News Release

Veterinary medicine: Risk factors for heatstroke in UK dogs

Peer-Reviewed Publication

Scientific Reports

Dogs that are older and heavier than their breed average or that have flat faces are at higher risk of heat-related illness, according to a study in Scientific Reports.

Emily Hall and colleagues investigated the incidence of heatstroke in dogs, using anonymized electronic records from 905,543 dogs under veterinary care in the UK in 2016, including 395 (0.04%) confirmed instances of heat-related illness, out of which 56 were fatal (fatality rate of 14.18%). Dogs with a bodyweight at or above the average for their breed had 1.42 times higher odds of heat-related illness than dogs with a bodyweight below the average for their breed. Regardless of the average weight for their breed, dogs weighing 50kg or more had 3.42 times higher odds than those weighing less than 10kg. Dogs aged six to eight years and those older than 12 years old had 1.53 and 1.75 times higher odds of heat-related illness respectively than dogs aged below two years.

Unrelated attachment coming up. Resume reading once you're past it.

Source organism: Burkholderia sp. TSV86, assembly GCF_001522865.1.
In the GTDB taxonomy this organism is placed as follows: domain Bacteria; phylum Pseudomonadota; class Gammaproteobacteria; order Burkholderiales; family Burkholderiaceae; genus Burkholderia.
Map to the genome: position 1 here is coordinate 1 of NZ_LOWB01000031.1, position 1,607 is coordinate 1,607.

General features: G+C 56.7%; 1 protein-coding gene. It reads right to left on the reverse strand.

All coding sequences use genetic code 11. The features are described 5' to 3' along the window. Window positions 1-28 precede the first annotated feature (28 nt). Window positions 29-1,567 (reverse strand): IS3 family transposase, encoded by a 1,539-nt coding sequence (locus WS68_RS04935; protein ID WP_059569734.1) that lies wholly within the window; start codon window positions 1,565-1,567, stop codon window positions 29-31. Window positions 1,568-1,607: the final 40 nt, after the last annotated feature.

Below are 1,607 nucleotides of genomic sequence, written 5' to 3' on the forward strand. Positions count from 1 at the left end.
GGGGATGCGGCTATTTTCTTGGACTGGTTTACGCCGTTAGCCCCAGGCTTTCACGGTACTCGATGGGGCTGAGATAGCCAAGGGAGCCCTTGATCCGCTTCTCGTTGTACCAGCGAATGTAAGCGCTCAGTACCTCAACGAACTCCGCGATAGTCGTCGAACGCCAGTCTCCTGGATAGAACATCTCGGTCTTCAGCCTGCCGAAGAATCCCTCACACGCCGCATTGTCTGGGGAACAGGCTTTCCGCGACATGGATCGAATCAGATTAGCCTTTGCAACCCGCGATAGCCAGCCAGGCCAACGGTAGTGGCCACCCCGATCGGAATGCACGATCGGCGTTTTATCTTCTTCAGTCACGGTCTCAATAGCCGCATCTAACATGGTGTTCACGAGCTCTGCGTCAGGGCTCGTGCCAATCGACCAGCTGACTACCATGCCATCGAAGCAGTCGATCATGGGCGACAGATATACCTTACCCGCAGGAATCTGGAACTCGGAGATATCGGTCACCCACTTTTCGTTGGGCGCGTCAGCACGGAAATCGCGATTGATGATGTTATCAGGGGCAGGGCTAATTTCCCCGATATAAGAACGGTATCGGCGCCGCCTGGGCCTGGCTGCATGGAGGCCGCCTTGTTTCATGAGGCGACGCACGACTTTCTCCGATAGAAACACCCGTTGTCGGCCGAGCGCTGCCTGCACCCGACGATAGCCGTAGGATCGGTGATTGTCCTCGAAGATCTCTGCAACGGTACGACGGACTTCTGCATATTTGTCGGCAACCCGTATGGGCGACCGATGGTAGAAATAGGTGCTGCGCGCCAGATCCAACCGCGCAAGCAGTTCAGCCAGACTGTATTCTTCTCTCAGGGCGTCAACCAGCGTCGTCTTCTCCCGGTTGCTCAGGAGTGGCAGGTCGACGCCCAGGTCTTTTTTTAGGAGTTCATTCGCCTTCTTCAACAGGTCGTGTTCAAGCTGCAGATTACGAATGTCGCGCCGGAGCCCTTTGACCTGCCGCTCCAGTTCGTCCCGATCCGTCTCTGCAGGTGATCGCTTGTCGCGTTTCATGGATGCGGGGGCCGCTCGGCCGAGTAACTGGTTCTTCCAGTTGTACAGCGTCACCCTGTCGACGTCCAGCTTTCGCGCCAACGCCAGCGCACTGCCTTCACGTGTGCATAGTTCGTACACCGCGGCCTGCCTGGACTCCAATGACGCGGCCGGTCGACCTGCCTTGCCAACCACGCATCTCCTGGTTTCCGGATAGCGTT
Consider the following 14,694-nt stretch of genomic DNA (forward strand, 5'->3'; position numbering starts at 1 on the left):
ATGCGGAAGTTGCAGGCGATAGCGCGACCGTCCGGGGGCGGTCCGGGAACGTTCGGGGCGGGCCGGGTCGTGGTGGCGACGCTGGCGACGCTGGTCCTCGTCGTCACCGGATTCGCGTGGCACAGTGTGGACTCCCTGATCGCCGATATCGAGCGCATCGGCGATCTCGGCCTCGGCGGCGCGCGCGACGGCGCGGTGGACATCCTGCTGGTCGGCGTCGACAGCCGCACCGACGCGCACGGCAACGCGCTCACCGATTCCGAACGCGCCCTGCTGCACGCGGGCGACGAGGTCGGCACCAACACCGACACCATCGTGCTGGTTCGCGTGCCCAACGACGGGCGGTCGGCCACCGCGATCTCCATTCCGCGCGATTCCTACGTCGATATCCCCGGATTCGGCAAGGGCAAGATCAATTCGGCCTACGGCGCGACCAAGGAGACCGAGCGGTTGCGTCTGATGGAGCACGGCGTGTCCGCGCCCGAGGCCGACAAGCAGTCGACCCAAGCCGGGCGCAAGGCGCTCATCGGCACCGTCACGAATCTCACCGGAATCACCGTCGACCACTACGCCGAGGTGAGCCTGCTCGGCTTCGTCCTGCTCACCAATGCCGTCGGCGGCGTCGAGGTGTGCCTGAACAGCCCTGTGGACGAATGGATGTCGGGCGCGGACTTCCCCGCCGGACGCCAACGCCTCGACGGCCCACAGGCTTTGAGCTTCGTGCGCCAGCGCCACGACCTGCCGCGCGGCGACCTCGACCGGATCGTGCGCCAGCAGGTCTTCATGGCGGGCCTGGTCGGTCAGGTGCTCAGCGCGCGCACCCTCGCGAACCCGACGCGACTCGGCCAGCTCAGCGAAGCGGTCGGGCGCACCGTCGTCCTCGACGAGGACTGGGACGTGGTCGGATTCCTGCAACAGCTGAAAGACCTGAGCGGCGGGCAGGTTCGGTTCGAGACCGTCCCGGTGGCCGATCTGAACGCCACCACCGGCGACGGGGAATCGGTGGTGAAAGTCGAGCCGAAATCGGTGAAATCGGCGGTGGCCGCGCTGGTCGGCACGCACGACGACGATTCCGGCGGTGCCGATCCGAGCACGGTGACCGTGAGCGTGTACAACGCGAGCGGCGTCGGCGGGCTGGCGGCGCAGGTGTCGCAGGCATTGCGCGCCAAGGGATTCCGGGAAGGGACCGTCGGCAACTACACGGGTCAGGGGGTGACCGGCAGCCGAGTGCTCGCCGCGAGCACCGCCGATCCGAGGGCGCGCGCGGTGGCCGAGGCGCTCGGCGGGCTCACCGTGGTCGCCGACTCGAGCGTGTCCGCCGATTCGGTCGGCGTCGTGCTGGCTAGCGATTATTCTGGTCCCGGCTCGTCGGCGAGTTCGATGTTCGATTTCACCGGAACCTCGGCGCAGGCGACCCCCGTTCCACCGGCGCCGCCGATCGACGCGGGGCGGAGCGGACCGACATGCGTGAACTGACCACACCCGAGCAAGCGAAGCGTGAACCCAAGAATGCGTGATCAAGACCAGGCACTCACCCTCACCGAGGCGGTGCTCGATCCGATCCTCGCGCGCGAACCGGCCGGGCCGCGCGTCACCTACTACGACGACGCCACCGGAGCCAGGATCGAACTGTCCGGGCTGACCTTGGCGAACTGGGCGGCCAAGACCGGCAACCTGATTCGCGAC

Dogs with flat faces, such as pugs and French bulldogs, had 2.10 times higher odds than those with medium-length faces and purebred dogs had 1.86 times higher odds of heat-related illness than crossbred dogs.

The findings suggest the importance of maintaining a healthy bodyweight in dogs to limit the risk of heat-related illness. Breeding for good respiratory function should also be considered to limit the risk of heat-related illness in dogs, according to the authors.


Article and author details

Incidence and risk factors for heat-related illness (heatstroke) in UK dogs under primary veterinary care in 2016

Corresponding author:

Emily Hall
Nottingham Trent University, Southwell, UK



Online paper*

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